World Library  
Flag as Inappropriate
Email this Article

Artisan

Article Id: WHEBN0000426433
Reproduction Date:

Title: Artisan  
Author: World Heritage Encyclopedia
Language: English
Subject: Craft, Artisans, Scandinavian family name etymology, Scottish society in the early modern era, Artist
Collection: Artisans, Arts Occupations, Construction, Craft Occupations, Crafts, Jewellery, Skills
Publisher: World Heritage Encyclopedia
Publication
Date:
 

Artisan

Glassblowing artisans at work in a crystal glass workshop
Craftsman of salt in Salinas Grandes, Salta province (Argentina)
An artist blacksmith and a striker working as one
Wood carver in Bali

An artisan (from French: artisan, Italian: artigiano) is a skilled craft worker who makes or creates things by hand that may be functional or strictly decorative, for example furniture, decorative arts, sculptures, clothing, jewellery, household items and tools or even mechanical mechanisms such as the handmade clockwork movement of a watchmaker. Artisans practice a craft and may through experience and aptitude reach the expressive levels of an artist.

The adjective "artisanal" is sometimes used in describing hand-processing in what is usually viewed as an industrial process, such as in the phrase artisanal mining. Thus, "artisanal" is sometimes used in marketing and advertising as a buzz word to describe or imply some relation with the crafting of handmade food products, such as bread, beverages or cheese. Many of these have traditionally been handmade, rural or pastoral goods but are also now commonly made on a larger scale with automated mechanization in factories and other industrial areas.

Contents

  • Artisan origins 1
  • Medieval artisans 2
  • Shokunin 3
  • Gallery 4
  • See also 5
  • References 6
  • External links 7

Artisan origins

Artisans were the dominant producers of consumer products prior to the Industrial Revolution. According to classical economics theory, the division of labour occurs with internal market development (Adam Smith). However, according to economist John Hicks, merchants and artisans originated as servants to the rulers.

Medieval artisans

During the Middle Ages, the term "artisan" was applied to those who made things or provided services. It did not apply to unskilled manual labourers. Artisans were divided into two distinct groups: those who operated their own businesses and those who did not. Those who owned their businesses were called masters, while the latter were the journeymen and apprentices. One misunderstanding many people have about this social group is that they picture them as "workers" in the modern sense: employed by someone. The most influential group among the artisans were the masters, the business owners. The owners enjoyed a higher social status in their communities.[1]

Shokunin

Shokunin is a Japanese word for "artisan" or "craftsman", which also implies a pride in one's own work. In the words of shokunin Tashio Odate:
Shokunin means not only having technical skill, but also implies an attitude and social consciousness... a social obligation to work his best for the general welfare of the people, [an] obligation both material and spiritual.[2]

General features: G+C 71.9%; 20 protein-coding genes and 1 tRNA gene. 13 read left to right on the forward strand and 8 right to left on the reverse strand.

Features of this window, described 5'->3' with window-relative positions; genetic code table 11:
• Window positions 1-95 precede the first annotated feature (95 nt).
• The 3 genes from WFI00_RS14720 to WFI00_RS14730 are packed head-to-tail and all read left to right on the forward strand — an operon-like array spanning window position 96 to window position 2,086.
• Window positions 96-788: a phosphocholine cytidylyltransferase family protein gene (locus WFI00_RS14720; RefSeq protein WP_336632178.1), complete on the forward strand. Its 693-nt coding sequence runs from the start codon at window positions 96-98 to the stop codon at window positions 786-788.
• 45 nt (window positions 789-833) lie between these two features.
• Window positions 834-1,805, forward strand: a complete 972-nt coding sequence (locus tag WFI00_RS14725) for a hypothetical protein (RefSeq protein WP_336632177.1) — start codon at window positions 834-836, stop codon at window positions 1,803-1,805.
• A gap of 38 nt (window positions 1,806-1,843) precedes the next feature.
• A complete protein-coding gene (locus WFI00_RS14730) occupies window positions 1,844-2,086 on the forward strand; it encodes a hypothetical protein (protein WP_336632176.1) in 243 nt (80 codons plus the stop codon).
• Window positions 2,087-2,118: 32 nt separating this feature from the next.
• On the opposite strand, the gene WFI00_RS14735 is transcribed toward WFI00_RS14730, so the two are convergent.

Traditionally, shokunin honoured their tools of trade at New Year's - the sharpened and taken-care of tools would be placed in a tokonoma (a container or box still found in Japanese houses and shops), and two rice cakes and a tangerine (on top of rice paper) were placed on top of each toolbox, to honour the tools and express gratitude for performing their task.[2]

Gallery

See also

References

  1. ^ History of Western Civilization, Boise State University http://history.boisestate.edu/westciv/medsoc/23.shtml
  2. ^ a b

External links

  • The dictionary definition of artisan at Wiktionary
  • History of Artisans


This article was sourced from Creative Commons Attribution-ShareAlike License; additional terms may apply. World Heritage Encyclopedia content is assembled from numerous content providers, Open Access Publishing, and in compliance with The Fair Access to Science and Technology Research Act (FASTR), Wikimedia Foundation, Inc., Public Library of Science, The Encyclopedia of Life, Open Book Publishers (OBP), PubMed, U.S. National Library of Medicine, National Center for Biotechnology Information, U.S. National Library of Medicine, National Institutes of Health (NIH), U.S. Department of Health & Human Services, and USA.gov, which sources content from all federal, state, local, tribal, and territorial government publication portals (.gov, .mil, .edu). Funding for USA.gov and content contributors is made possible from the U.S. Congress, E-Government Act of 2002.
 
Crowd sourced content that is contributed to World Heritage Encyclopedia is peer reviewed and edited by our editorial staff to ensure quality scholarly research articles.
 
By using this site, you agree to the Terms of Use and Privacy Policy. World Heritage Encyclopedia™ is a registered trademark of the World Public Library Association, a non-profit organization.
 


Copyright © World Library Foundation. All rights reserved. eBooks from Project Gutenberg are sponsored by the World Library Foundation,
a 501c(4) Member's Support Non-Profit Organization, and is NOT affiliated with any governmental agency or department.